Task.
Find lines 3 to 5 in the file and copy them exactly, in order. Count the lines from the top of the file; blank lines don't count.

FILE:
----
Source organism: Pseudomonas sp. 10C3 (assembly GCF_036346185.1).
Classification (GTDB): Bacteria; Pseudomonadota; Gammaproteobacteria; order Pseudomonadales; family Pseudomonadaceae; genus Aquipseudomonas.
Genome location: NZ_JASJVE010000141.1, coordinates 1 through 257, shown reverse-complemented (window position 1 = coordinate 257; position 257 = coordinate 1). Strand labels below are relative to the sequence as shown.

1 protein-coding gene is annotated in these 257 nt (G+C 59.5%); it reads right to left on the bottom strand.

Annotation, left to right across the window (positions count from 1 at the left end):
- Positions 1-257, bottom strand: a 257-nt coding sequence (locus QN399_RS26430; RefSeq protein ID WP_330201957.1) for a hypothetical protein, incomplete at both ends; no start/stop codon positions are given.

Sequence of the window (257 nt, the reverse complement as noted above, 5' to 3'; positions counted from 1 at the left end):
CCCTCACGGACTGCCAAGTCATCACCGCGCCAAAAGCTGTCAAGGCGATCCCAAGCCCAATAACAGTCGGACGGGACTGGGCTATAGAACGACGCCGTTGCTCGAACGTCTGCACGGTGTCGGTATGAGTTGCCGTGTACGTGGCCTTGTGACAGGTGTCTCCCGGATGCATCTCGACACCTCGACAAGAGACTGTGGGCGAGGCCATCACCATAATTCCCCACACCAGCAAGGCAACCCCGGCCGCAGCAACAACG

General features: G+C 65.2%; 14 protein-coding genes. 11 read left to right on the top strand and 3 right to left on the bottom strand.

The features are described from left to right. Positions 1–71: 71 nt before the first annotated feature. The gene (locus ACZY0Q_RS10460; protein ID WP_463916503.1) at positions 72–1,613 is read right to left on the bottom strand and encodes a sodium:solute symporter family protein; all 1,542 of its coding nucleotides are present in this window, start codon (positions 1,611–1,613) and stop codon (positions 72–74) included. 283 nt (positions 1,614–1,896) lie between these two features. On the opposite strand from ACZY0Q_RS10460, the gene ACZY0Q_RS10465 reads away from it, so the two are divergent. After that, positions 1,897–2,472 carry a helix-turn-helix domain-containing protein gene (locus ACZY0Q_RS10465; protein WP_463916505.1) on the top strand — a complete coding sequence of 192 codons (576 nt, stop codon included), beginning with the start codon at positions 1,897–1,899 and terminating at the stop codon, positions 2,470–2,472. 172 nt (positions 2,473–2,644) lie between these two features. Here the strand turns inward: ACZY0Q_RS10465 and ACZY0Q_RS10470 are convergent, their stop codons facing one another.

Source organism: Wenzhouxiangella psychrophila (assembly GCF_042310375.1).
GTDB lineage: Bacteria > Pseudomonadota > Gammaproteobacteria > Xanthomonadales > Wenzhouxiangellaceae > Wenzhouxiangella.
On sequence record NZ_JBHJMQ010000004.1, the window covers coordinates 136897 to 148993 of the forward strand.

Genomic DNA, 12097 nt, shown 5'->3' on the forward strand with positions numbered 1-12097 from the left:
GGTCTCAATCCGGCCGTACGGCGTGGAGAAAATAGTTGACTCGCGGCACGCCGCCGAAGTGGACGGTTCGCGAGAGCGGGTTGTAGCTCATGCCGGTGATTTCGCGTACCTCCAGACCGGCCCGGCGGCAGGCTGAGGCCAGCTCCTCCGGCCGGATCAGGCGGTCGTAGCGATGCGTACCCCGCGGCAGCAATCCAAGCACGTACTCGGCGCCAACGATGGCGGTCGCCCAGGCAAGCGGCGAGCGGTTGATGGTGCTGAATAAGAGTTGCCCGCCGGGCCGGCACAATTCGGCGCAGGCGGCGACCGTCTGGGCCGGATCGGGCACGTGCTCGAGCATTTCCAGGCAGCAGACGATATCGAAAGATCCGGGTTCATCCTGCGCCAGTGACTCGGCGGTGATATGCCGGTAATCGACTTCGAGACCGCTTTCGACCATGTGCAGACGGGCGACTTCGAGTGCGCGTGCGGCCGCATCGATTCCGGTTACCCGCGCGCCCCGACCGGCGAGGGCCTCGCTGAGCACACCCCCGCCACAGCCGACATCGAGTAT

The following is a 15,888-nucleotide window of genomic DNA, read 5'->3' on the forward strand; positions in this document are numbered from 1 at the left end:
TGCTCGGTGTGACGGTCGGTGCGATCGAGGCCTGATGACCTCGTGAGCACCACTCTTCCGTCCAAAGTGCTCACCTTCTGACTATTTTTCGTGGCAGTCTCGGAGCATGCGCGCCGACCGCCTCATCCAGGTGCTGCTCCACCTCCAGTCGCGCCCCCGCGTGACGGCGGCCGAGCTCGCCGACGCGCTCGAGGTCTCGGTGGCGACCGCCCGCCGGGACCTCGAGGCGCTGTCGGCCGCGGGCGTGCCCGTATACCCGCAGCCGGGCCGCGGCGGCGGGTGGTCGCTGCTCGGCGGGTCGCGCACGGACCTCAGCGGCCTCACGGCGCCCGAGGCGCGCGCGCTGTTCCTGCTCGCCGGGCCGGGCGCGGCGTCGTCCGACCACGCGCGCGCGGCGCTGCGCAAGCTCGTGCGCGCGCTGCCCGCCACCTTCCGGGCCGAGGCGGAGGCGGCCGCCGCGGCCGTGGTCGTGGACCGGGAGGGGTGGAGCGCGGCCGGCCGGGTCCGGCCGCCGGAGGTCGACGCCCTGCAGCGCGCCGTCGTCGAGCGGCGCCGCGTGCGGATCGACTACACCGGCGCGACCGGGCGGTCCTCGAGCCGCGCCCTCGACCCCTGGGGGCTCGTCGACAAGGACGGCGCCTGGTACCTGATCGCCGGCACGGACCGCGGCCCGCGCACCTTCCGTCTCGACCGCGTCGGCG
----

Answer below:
Genome location: NZ_JASJVE010000141.1, coordinates 1 through 257, shown reverse-complemented (window position 1 = coordinate 257; position 257 = coordinate 1). Strand labels below are relative to the sequence as shown.

1 protein-coding gene is annotated in these 257 nt (G+C 59.5%); it reads right to left on the bottom strand.

Annotation, left to right across the window (positions count from 1 at the left end):